Why Use Thevenin Equivalent Circuits?
Whenever you need to predict how something is going to behave you don't
need to analyze things down to the lowest possible level. For example,
when current flows in a resistor, you don't need to know what happens to
every atom in the resistor. That ability to describe what happens to a
large number of atoms in the resistor by using a macromodel for the resistor
is convenient. Electrical engineers often think at different levels of
an amplifier circuit or a digital logic circuit the designer uses a macromodel
for the resistors, transistors, capacitors and other components and doesn't
worry about what happens inside those components.
a logic chip the designer uses a macromodel for the gates in the logic
circuits, and doesn't worry about the transistors, etc. that comprise the
innards of the logic circuits.
a computer, the designer uses a macromodel for the logic chips and doesn't
worry about the gates inside the chips.
Goals Of This Lesson
What do you want to know about Thevenin and
Norton equivalent circuits.
We can visualize a hierarchy, with
Computer networks composed
Computers composed of
various kinds of integrated circuit chips, etc.,
Integrated circuit chips
composed of gates and other logic circuits,
Logic circuits composed
of transistors, resistors and other electronic components,
Transistors composed of
atoms of semiconductor material,
Atoms composed of protons,
Protons composed of quarks.
this hierarchy, if you are an engineer designing a computer network you
may want to take into account characteristics of the components one level
up or down at most. You probably wouldn't want to worry about every transistor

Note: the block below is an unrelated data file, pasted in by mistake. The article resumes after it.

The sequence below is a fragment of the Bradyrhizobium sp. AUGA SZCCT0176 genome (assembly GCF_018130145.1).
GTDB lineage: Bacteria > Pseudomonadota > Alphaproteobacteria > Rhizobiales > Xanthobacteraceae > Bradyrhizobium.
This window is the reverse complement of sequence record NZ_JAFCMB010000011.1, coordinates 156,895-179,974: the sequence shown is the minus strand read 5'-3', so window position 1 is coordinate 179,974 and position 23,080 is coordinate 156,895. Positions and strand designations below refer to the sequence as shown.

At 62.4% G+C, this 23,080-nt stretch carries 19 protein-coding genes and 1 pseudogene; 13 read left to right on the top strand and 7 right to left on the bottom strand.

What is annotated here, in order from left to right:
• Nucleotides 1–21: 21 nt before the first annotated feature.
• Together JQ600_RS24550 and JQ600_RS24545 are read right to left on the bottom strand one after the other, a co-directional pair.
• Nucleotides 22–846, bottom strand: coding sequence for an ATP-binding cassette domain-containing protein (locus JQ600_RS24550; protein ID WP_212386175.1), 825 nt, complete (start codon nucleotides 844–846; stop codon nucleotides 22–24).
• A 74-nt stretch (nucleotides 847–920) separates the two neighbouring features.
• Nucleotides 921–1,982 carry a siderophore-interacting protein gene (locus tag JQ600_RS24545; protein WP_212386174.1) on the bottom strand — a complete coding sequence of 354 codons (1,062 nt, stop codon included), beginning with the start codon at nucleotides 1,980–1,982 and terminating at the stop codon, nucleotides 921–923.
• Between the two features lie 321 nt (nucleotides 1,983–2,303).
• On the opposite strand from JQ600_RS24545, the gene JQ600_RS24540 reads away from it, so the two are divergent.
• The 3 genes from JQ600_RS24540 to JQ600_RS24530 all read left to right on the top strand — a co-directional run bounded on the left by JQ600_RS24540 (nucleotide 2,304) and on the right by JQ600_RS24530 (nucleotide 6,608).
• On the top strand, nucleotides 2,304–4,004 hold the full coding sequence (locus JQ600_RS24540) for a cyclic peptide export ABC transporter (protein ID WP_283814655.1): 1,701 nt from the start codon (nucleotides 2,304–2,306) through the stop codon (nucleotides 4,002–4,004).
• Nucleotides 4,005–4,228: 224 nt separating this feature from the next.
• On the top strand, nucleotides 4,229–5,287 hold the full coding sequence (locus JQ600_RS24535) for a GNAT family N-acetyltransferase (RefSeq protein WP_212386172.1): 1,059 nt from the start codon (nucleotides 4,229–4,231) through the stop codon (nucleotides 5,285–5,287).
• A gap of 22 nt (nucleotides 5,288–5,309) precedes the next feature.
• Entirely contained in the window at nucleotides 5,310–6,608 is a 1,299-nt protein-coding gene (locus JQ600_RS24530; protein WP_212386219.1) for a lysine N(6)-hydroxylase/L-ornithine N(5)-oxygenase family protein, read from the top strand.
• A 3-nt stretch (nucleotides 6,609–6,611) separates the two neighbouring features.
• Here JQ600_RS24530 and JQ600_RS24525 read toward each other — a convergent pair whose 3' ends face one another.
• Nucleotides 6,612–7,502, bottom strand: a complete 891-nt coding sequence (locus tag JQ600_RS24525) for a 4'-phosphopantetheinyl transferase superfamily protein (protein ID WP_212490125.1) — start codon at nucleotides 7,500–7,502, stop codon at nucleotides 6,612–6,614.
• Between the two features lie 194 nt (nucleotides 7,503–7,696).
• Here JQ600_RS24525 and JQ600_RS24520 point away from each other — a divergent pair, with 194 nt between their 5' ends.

in a computer network - not in a million years, which is probably the time
it would take you to do the analysis.
When you want to use different components you often need to use macromodels
of the components you use. You do that because you don't always need to
have totally detailed knowledge of what goes on inside the component.
Equivalent Circuits- or TECs - are macromodels that are used to
model electrical sources. Those sources are as diverse as batteries, stereo
amplifiers and microwave transmitters. In this lesson we will develop TEC
models of sources and learn how to use them in larger circuits.
What Phenomena Does A TEC Explain?
A Thevenin Equivalent Circuit is used to explain some of the things that
happen when you use sources. One good example is what happens if you start
a car with your headlights on. If you have ever done that you probably
noticed that the lights of the car dim when you start the car with them
Obviously, something happens that causes the voltage across the headlights
to change. The battery is not an ideal voltage source since that dimming
occurs whenever the starter motor draws a lot of current from the battery.
If the battery were an ideal source, the voltage would never change and
the headlights would never dim. In this lesson, we will examine Thevenin
Equivalent Circuit - TEC - models for nonideal sources. Those models can
be used to predict the sort of voltage decrease that the battery exhibits
under heavy load current.
Does a TEC explain this phenomenon? Actually, nothing can explain this
phenomenon because it doesn't exist. It violates the laws of physics -
i.e. light travels in a straight line. However, although the light beam
doesn't droop, the voltage of a nonideal source, like a battery, often
droops when current is drawn - the car lights don't droop! They just get
What Is A Thevenin Equivalent Circuit?
The Thevenin Equivalent Circuit is an electrical model composed of two
components shown below.